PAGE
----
The first year I came to live in Nottingham I spent a considerable amount of time combing the city centre and looking for robins – great big fibreglass robins that had been created by a company called Wild In Art, sponsored by local businesses and painted by artists and were set in a trail around the city for a couple of months until they were auctioned off in aid of the local hospice. I had great fun following the trail and if you want a reminder, you can read about it here.
This year we have spent much of it indoors out of necessity. No one wants either to catch or to spread Covid-19. But now lockdown restrictions are gradually being eased and people are being encouraged to go back into the town centres to try a boost a failing economy.
So what encourages people to get out of the house and go into towns? Well in my case it was some wise old owls. Ten of them in fact, created once again by Wild In Art and organised by It’s In Nottingham.
Sporting a beautiful bright pink floral mask to match my new pink glasses, I got the bus into town , getting off at Maid Marion Way and headed to the castle to find my first owl by the Robin Hood statue.
This is the Sheriff of Nottinghamhoot by mural artist Donna Newman. From there I headed to outside our dead shopping centre Broadmarsh where I found Little John by artist Lizzie Rose Chapman.
Bridlesmith Gate was my next stop where freelance illustrator Michelle Turton’s Raleigh Apple. For those who don’t know, the famous bicycle manufacturer began life right here in Nottingham in 1887.
He has a family of cyclists on his breast and a nice pair of very loud cycling shorts.
I found this guy – Lacey by RP Roberts – outside the Galleries of Justice. A very appropriate name for an owl placed in the Lace Market. I still want to learn about Nottingham Lace and maybe have a go at lacemaking.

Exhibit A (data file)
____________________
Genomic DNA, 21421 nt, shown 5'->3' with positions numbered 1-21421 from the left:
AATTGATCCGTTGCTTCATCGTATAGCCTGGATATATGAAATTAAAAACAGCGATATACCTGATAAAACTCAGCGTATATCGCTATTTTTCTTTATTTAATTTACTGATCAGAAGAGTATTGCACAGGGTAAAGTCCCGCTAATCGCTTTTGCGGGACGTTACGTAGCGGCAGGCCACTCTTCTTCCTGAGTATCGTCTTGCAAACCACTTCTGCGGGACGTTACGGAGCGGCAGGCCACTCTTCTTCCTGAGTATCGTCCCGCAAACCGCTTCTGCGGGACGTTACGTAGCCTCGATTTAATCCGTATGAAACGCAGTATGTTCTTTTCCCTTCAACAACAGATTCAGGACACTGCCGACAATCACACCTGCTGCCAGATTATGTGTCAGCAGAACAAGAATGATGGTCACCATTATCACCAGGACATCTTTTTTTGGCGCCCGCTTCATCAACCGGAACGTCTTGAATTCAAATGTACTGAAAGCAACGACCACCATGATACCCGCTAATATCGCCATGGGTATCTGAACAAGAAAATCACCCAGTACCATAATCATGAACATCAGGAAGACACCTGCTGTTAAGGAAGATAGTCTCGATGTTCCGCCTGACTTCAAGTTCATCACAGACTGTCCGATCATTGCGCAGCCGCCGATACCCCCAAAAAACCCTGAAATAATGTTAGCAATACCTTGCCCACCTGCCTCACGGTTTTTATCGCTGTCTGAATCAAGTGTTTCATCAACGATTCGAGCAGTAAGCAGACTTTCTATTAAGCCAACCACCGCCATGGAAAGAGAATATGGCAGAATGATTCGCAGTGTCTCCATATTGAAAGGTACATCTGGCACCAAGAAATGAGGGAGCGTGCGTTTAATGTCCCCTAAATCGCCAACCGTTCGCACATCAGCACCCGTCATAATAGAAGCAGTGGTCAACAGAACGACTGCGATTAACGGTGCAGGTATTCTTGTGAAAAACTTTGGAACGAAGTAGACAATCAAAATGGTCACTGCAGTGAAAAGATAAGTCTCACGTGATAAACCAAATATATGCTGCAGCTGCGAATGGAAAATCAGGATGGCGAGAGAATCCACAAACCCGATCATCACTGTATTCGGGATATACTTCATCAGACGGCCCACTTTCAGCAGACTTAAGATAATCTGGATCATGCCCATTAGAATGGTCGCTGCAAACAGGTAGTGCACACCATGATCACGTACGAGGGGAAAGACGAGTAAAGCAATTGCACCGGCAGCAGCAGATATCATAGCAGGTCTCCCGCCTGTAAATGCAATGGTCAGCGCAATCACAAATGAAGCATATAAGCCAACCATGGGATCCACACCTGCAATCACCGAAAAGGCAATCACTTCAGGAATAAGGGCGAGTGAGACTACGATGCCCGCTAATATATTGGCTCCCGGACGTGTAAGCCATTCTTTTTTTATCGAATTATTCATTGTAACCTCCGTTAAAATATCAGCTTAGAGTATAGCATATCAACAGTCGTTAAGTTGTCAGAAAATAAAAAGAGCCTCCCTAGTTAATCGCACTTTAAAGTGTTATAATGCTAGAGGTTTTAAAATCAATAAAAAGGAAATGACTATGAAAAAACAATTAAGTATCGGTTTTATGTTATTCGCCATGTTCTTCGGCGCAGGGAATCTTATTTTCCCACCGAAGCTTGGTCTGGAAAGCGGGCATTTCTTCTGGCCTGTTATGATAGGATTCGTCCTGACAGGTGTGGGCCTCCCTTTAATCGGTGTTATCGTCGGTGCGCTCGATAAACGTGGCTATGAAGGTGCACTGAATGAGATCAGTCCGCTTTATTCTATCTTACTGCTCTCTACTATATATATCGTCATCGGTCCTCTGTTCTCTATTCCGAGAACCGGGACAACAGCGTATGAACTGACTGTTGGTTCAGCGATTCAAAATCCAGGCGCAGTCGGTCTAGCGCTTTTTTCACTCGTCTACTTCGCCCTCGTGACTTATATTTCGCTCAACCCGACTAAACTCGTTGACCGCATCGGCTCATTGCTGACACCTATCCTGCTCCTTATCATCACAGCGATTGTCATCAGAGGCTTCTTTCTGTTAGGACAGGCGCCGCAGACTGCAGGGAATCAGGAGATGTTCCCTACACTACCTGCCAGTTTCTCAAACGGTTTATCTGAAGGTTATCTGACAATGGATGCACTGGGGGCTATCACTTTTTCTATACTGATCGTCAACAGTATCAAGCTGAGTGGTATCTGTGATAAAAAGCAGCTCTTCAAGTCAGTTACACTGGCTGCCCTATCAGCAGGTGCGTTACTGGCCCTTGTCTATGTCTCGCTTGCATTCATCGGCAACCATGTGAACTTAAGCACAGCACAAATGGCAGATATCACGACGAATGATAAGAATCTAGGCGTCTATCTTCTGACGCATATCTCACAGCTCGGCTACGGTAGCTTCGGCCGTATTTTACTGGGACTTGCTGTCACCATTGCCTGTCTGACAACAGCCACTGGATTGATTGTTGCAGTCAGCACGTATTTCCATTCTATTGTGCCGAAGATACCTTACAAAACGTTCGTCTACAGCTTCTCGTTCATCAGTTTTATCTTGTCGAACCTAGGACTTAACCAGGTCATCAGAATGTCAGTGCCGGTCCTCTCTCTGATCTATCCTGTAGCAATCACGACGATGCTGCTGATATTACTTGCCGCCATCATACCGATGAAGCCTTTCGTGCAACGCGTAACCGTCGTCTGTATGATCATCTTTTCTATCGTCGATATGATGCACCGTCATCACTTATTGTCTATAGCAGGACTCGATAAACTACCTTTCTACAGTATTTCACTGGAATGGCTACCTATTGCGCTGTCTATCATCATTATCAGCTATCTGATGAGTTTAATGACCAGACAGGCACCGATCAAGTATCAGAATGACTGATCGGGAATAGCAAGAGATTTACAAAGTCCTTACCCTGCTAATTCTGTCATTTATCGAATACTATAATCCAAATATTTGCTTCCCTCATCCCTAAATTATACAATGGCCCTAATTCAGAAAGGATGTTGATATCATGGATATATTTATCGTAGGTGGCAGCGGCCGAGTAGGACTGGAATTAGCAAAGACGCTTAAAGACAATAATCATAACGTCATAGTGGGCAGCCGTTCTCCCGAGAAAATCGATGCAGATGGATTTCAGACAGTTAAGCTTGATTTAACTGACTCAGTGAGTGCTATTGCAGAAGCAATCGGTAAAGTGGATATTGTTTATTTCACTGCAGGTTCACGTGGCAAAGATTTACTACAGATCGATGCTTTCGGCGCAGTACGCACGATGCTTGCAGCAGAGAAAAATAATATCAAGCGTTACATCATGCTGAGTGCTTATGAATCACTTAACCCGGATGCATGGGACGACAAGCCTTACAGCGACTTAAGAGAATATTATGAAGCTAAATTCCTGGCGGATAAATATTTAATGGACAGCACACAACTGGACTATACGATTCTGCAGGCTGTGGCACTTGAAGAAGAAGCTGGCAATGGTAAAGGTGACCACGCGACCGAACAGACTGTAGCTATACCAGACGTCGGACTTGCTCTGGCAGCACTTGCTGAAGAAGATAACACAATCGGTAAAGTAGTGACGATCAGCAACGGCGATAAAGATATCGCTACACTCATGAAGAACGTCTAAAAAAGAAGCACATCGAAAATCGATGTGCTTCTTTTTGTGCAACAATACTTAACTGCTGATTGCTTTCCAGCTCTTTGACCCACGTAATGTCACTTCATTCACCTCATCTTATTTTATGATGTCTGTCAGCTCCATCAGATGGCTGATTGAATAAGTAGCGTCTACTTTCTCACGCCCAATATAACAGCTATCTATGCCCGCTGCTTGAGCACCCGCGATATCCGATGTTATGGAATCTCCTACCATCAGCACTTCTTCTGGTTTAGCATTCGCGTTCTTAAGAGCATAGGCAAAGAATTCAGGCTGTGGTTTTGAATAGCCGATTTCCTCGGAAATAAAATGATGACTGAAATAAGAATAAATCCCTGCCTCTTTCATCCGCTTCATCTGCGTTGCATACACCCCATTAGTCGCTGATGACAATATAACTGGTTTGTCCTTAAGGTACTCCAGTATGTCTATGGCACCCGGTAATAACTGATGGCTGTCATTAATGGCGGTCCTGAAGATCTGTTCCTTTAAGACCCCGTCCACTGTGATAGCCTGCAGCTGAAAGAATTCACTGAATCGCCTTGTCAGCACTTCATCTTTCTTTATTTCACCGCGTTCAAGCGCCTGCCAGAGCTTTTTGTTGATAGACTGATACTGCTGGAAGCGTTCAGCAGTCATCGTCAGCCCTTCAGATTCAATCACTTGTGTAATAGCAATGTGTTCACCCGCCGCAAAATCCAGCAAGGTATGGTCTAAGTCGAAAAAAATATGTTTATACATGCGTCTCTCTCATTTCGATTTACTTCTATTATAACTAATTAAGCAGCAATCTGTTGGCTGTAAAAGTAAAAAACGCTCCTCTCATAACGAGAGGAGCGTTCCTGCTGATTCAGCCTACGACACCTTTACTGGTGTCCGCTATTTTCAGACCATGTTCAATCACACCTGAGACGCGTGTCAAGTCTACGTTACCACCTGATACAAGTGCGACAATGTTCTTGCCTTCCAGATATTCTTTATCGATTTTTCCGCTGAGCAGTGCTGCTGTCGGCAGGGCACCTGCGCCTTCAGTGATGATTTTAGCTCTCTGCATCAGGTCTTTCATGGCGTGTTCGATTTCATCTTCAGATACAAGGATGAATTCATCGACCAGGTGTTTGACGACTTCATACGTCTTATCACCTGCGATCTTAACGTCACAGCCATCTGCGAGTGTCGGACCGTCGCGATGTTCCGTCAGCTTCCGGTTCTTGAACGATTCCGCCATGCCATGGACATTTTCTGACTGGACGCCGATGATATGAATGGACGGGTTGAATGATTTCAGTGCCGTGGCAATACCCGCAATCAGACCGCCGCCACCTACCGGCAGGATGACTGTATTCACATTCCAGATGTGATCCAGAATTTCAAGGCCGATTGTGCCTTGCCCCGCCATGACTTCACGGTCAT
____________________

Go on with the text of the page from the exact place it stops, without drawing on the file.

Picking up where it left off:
Hockley was my next destination where I found…
… Sherwood the Wise Owl by artist MrASingh (I haven’t forgotten the spacing, it’s meant to be like that). I think this one is my favourite. MrASingh is the founder of InkANIMA. The plaque on the owl says MrASingh takes his inspiration from nature and encourages people to see the patterns in animal and plant life as well as microorganisms. Just shows you art is everywhere.
The next owl was the only one under cover. It’s inside the Victoria Centre, upstairs by Emmett’s amazing clock. Amanda Quellin is the artist responsible for this one and it’s called Goose Fair Owl – well one had to be didn’t it.
The final four are really close together and easy to get between in about five minutes.
This owl is rock chick by Jodie Silverman. I’m loving the leopard skin footwear! She can be found outside the Cornerhouse.
And then just a few hundred yards away by Cloughie’s statue is Carousowl.
On the route that I took this was owl number 8 – and another contender for my favourite. Partly because I think the artwork is lovely (it’s by Jessica Perrin) but secondly because this is the best name so far. Who doesn’t love a nice pun?
Of course there had to be an owl by the Left Lion didn’t there. You couldn’t not have a Left Lion owl and this is Ey Up Duck! (even thought it’s an owl) by Laura-Kate Chapman.
I walked across Market Square and up Long Row to find the final owl in Chapel Bar.
I give you owl number 10 – at least in the order I did them.
This is Mrs Bramley Southowl by Megan Heather Evans. It’s a play on words on the Bramley apple which comes from Southwell in Nottinghamshire.
This owl had the added benefit of being right next to Elena’s Patisserie and Coffee Lounge so I stopped and bought a lovely black coffee and sat outside and watched the world go by – which was thoroughly deserved after a couple of miles hiking around the city centre.
It’s In Nottingham, this was a really nice idea and I had a lovely couple of hours hunting your owls. And it got me into the city centre, which is something I haven’t done for a while.
If you’re anywhere near Nottingham, check it out – it’s a nice stroll.